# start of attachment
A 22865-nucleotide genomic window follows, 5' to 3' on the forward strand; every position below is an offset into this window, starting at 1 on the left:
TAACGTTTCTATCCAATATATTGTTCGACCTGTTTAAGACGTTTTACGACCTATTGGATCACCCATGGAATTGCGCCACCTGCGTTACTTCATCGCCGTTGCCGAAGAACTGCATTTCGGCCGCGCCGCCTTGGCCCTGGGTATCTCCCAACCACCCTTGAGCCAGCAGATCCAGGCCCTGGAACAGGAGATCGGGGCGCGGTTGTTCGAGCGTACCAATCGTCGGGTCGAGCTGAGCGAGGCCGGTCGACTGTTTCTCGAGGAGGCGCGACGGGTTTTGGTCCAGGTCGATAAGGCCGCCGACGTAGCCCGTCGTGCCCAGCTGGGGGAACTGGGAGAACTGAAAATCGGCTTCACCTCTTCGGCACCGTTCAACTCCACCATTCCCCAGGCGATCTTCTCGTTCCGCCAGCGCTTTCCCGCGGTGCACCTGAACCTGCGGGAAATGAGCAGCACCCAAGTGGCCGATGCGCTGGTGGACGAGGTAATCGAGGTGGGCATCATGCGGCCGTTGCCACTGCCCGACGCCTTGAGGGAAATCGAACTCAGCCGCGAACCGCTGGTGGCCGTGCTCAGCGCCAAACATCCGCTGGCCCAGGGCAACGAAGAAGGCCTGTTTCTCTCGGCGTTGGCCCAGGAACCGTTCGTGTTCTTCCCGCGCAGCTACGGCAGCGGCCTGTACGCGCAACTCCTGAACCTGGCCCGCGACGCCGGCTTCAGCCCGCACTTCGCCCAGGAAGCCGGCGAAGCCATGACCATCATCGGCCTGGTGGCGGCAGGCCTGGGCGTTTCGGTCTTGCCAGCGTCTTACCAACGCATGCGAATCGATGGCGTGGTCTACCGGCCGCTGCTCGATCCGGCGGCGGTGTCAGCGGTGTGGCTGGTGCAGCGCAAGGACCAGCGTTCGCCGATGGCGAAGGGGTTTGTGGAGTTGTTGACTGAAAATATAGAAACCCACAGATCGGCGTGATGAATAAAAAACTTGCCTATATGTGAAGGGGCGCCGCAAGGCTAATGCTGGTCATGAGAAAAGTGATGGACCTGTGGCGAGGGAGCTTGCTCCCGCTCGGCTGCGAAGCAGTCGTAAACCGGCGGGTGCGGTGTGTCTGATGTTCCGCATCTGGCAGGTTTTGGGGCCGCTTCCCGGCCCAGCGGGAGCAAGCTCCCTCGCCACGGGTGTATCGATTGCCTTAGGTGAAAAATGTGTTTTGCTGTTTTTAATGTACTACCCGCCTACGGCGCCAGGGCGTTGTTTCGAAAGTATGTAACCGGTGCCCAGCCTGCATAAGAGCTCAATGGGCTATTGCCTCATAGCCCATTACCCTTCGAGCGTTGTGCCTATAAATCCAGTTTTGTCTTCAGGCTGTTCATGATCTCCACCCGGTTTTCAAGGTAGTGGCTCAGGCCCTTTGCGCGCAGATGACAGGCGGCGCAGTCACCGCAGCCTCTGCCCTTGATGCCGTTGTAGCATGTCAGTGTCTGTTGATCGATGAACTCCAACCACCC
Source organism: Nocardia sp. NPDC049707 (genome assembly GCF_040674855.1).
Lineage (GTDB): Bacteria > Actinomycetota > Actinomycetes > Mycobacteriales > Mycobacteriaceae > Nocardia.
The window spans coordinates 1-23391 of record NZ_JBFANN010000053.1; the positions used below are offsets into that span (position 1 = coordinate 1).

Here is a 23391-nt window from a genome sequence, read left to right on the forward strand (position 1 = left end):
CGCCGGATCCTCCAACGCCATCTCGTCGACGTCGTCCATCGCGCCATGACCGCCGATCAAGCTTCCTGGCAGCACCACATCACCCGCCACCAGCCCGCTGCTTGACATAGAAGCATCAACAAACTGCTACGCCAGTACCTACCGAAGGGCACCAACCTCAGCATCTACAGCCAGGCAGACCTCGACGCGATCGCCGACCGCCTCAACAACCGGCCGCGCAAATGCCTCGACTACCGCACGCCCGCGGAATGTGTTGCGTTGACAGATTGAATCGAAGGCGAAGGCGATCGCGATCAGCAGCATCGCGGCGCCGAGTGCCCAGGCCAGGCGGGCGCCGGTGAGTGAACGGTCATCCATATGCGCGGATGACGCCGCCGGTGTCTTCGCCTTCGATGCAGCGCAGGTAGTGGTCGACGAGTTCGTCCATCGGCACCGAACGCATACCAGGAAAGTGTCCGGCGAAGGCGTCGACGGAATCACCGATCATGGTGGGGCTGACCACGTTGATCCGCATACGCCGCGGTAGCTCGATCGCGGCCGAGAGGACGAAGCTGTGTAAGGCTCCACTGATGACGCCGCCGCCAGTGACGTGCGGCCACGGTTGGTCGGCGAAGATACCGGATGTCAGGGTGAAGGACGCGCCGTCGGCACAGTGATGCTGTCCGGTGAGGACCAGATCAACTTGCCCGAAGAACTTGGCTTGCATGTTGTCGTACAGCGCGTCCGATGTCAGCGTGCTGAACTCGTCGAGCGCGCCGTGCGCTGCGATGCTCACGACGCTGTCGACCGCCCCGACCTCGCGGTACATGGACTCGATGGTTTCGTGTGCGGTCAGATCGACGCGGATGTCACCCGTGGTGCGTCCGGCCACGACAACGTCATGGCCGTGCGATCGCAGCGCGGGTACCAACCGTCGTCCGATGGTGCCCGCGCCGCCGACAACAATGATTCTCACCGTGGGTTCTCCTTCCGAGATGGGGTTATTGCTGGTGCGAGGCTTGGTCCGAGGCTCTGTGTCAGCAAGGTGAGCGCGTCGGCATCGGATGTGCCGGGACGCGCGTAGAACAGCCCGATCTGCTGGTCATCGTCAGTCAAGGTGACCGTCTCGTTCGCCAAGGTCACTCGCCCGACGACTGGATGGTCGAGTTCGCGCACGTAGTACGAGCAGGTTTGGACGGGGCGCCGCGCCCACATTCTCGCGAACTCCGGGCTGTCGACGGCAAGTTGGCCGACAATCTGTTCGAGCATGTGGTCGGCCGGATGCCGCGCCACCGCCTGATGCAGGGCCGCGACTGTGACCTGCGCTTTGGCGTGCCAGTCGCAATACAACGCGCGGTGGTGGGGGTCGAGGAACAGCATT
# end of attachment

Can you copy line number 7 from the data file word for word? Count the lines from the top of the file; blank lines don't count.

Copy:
CGCCGGATCCTCCAACGCCATCTCGTCGACGTCGTCCATCGCGCCATGACCGCCGATCAAGCTTCCTGGCAGCACCACATCACCCGCCACCAGCCCGCTGCTTGACATAGAAGCATCAACAAACTGCTACGCCAGTACCTACCGAAGGGCACCAACCTCAGCATCTACAGCCAGGCAGACCTCGACGCGATCGCCGACCGCCTCAACAACCGGCCGCGCAAATGCCTCGACTACCGCACGCCCGCGGAATGTGTTGCGTTGACAGATTGAATCGAAGGCGAAGGCGATCGCGATCAGCAGCATCGCGGCGCCGAGTGCCCAGGCCAGGCGGGCGCCGGTGAGTGAACGGTCATCCATATGCGCGGATGACGCCGCCGGTGTCTTCGCCTTCGATGCAGCGCAGGTAGTGGTCGACGAGTTCGTCCATCGGCACCGAACGCATACCAGGAAAGTGTCCGGCGAAGGCGTCGACGGAATCACCGATCATGGTGGGGCTGACCACGTTGATCCGCATACGCCGCGGTAGCTCGATCGCGGCCGAGAGGACGAAGCTGTGTAAGGCTCCACTGATGACGCCGCCGCCAGTGACGTGCGGCCACGGTTGGTCGGCGAAGATACCGGATGTCAGGGTGAAGGACGCGCCGTCGGCACAGTGATGCTGTCCGGTGAGGACCAGATCAACTTGCCCGAAGAACTTGGCTTGCATGTTGTCGTACAGCGCGTCCGATGTCAGCGTGCTGAACTCGTCGAGCGCGCCGTGCGCTGCGATGCTCACGACGCTGTCGACCGCCCCGACCTCGCGGTACATGGACTCGATGGTTTCGTGTGCGGTCAGATCGACGCGGATGTCACCCGTGGTGCGTCCGGCCACGACAACGTCATGGCCGTGCGATCGCAGCGCGGGTACCAACCGTCGTCCGATGGTGCCCGCGCCGCCGACAACAATGATTCTCACCGTGGGTTCTCCTTCCGAGATGGGGTTATTGCTGGTGCGAGGCTTGGTCCGAGGCTCTGTGTCAGCAAGGTGAGCGCGTCGGCATCGGATGTGCCGGGACGCGCGTAGAACAGCCCGATCTGCTGGTCATCGTCAGTCAAGGTGACCGTCTCGTTCGCCAAGGTCACTCGCCCGACGACTGGATGGTCGAGTTCGCGCACGTAGTACGAGCAGGTTTGGACGGGGCGCCGCGCCCACATTCTCGCGAACTCCGGGCTGTCGACGGCAAGTTGGCCGACAATCTGTTCGAGCATGTGGTCGGCCGGATGCCGCGCCACCGCCTGATGCAGGGCCGCGACTGTGACCTGCGCTTTGGCGTGCCAGTCGCAATACAACGCGCGGTGGTGGGGGTCGAGGAACAGCATT